The proselytes of Prussia

The Politics of Conversion
April 19, 1996

One of Martin Luther's most cherished beliefs was that his Reformation would lead to a mass conversion. This did not happen, whereupon Luther famously rounded on the Jews. Thereafter, the relationship between Protestant Germany, especially the Prussian state, and the Jews remained fraught. On the one hand there was the expectation of conversion and assimilation; on the other, the hope of emancipation and recognition.

Nowhere were the frustrations and ambiguities of this relationship better illustrated than in the Protestant Mission to the Jews in Prussia. In his excellent and superbly researched first book, Christopher Clark has thus hit on a perfect vehicle for the study not merely of the Jewish "problem" in Germany from the early 18th century right down to the Third Reich, but of state policies towards a "paradigmatically marginal group". For the Mission to the Jews was always more than just a religious exercise: thanks to Clark we now know that it was also very much part of the "internal colonisation" of Prussia. The 18th-century Institutum Judaicum, aimed not only at a change in Jewish belief but at "a social and occupational adjustment" as well. Jews, in the words of the institute's long-serving director, Johann Heinrich Callenberg, needed to be taught the "hard lesson" of manual work in order to wean them away from their "ingrained" beggary and peddling; this conveniently overlooked the fact that Jewish occupational patterns were primarily the result of restrictive state laws.

By the close of the 18th century the cold therapy of rationalism had forced pietism - and the Institutum Judaicum - into remission. Yet the second decade of the 19th century saw the emergence of a neopietist awakening and with it a revival of the mission to the Jews. As in the 18th century, the mission aimed at more than just conversion. In Posen, for example, the mission supplemented the Germanisation programme of the Prussian state. Far more importantly, the mission became part of Frederick William IV's conception of a Christian state. This reflected a change of priorities for the state: assimilation through occupational and behavioural change - which had been the main concern of the enlightened cameralist state - was now replaced by demands for the sincere conversion which the Jew needed to secure full political rights in a Christian state.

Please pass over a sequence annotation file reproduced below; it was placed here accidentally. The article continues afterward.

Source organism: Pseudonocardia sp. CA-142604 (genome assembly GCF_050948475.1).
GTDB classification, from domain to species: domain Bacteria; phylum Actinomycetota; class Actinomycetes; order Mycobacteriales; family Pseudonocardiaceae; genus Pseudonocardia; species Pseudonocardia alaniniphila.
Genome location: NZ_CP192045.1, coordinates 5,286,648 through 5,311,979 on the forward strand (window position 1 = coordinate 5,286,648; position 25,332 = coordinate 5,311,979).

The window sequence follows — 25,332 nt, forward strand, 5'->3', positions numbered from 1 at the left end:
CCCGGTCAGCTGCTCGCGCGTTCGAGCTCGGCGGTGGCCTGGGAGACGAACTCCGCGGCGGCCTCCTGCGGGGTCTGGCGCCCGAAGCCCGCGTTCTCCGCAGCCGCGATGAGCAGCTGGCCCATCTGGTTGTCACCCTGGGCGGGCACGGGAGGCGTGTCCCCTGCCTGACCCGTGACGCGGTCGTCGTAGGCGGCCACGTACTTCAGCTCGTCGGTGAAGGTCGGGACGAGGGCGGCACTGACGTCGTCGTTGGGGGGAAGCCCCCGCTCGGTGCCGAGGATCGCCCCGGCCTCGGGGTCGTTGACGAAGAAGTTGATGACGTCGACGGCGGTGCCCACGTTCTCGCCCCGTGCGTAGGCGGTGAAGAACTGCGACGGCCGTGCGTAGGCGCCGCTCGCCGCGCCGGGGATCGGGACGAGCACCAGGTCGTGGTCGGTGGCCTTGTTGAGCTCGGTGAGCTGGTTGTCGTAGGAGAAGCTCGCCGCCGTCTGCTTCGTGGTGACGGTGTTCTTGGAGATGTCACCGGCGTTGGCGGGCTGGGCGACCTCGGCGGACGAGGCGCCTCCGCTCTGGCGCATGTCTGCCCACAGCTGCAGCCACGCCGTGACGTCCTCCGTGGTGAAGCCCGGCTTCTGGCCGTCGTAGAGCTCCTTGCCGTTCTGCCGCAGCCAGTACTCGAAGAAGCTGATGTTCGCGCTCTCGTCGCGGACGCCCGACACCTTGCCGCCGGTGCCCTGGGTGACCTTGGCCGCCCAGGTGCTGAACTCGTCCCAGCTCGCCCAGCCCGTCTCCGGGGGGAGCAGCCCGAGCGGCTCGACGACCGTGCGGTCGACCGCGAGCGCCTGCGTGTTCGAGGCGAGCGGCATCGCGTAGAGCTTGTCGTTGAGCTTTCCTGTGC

Throughout the book, Clark sets the fortunes of the Mission to the Jews in the context of a highly subtle and well-informed analysis of the political and politico-theological divisions of 19th-century Prussia. In particular, Clark stresses that the mission's relationship with the state church remained problematic until well into the 19th century. He also punctures the notion that the opposition to the Hohenzollern state after 1815 was confined to liberal and bourgeois circles. In fact, the mission to the Jews was closely identified with and suffered from, its association with such separatist groups as the aristocratic "perfumed pietists" and the "Old Lutheran" resistance to the church union with the Calvinists.

By and large, however, the mission's relationship with the monarchy - excepting some tension in the 1820s and 1830s - was harmonious. Indeed, perhaps one of the most striking results of Clark's work is the extent to which the mission involved those in the antechamber of power around the king. The list of sponsors in the 1830s and 1840s reads like a Who's Who of Prussian high politics: the Gerlach brothers, Ernst Senfft von Pilsach, Count Anton Stolberg-Wernigerode, Count von der Groben and many others. Conversely, the accession of Wilhelm I marked the retreat from political favour.

But the loss of royal favour alone cannot explain the long decline of the mission after about 1860. It was the growth and triumph of racial anti-Semitism, Clark points out, that ultimately destroyed the very assumptions upon which it was based. To the racial anti-Semites, the notion of annihilation through conversion was utterly alien. The Mission to the Jews, wrote one Nazi cleric, "is the entry gate of foreign blood into the body of our nation". After a long rearguard action, the mission was finally suppressed in 1941.

The modesty and understatedness of this monograph is deceptive. It eschews the "Caesarean" approach to historical argument: a spectacular but messy operation, in which combative prose, extended theoretical skirmishes and false polarisations culminate in the delivery of a modest result. Christopher Clark opts instead for a quiet keyhole surgery in which historiographical tumours and empirical polyps alike are excised with a deftness that brooks no argument.

Brendan Simms is a fellow of Peterhouse, Cambridge.

The Politics of Conversion: Missionary Protestantism and the Jews in Prussia, 1728-1941

Author - Christopher Clark
ISBN - 0 19 8200456 6
Publisher - Clarendon Press, Oxford
Price - £40.00
Pages - 340

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